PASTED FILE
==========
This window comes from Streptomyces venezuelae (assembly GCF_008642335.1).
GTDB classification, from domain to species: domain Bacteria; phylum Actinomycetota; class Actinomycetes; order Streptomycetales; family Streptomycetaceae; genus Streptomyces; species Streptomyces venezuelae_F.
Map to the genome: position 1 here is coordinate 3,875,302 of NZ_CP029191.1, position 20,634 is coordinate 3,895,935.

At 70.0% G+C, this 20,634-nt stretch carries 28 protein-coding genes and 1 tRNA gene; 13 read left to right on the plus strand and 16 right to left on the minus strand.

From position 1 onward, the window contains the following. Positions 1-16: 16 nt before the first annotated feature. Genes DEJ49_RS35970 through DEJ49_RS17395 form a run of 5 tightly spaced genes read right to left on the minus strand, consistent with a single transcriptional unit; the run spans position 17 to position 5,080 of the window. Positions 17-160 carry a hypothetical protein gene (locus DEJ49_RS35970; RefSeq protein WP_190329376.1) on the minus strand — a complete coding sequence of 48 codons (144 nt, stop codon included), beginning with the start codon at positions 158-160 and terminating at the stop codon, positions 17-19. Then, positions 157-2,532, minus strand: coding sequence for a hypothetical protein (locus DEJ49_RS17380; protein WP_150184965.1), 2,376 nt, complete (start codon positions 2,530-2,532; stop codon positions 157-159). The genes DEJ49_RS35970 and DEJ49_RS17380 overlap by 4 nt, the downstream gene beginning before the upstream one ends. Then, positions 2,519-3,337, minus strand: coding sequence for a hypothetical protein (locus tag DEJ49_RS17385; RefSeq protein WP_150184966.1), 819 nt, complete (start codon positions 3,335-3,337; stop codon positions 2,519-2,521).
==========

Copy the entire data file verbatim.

This window comes from Streptomyces venezuelae (assembly GCF_008642335.1).
GTDB classification, from domain to species: domain Bacteria; phylum Actinomycetota; class Actinomycetes; order Streptomycetales; family Streptomycetaceae; genus Streptomyces; species Streptomyces venezuelae_F.
Map to the genome: position 1 here is coordinate 3,875,302 of NZ_CP029191.1, position 20,634 is coordinate 3,895,935.

At 70.0% G+C, this 20,634-nt stretch carries 28 protein-coding genes and 1 tRNA gene; 13 read left to right on the plus strand and 16 right to left on the minus strand.

From position 1 onward, the window contains the following. Positions 1-16: 16 nt before the first annotated feature. Genes DEJ49_RS35970 through DEJ49_RS17395 form a run of 5 tightly spaced genes read right to left on the minus strand, consistent with a single transcriptional unit; the run spans position 17 to position 5,080 of the window. Positions 17-160 carry a hypothetical protein gene (locus DEJ49_RS35970; RefSeq protein WP_190329376.1) on the minus strand — a complete coding sequence of 48 codons (144 nt, stop codon included), beginning with the start codon at positions 158-160 and terminating at the stop codon, positions 17-19. Then, positions 157-2,532, minus strand: coding sequence for a hypothetical protein (locus DEJ49_RS17380; protein WP_150184965.1), 2,376 nt, complete (start codon positions 2,530-2,532; stop codon positions 157-159). The genes DEJ49_RS35970 and DEJ49_RS17380 overlap by 4 nt, the downstream gene beginning before the upstream one ends. Then, positions 2,519-3,337, minus strand: coding sequence for a hypothetical protein (locus tag DEJ49_RS17385; RefSeq protein WP_150184966.1), 819 nt, complete (start codon positions 3,335-3,337; stop codon positions 2,519-2,521).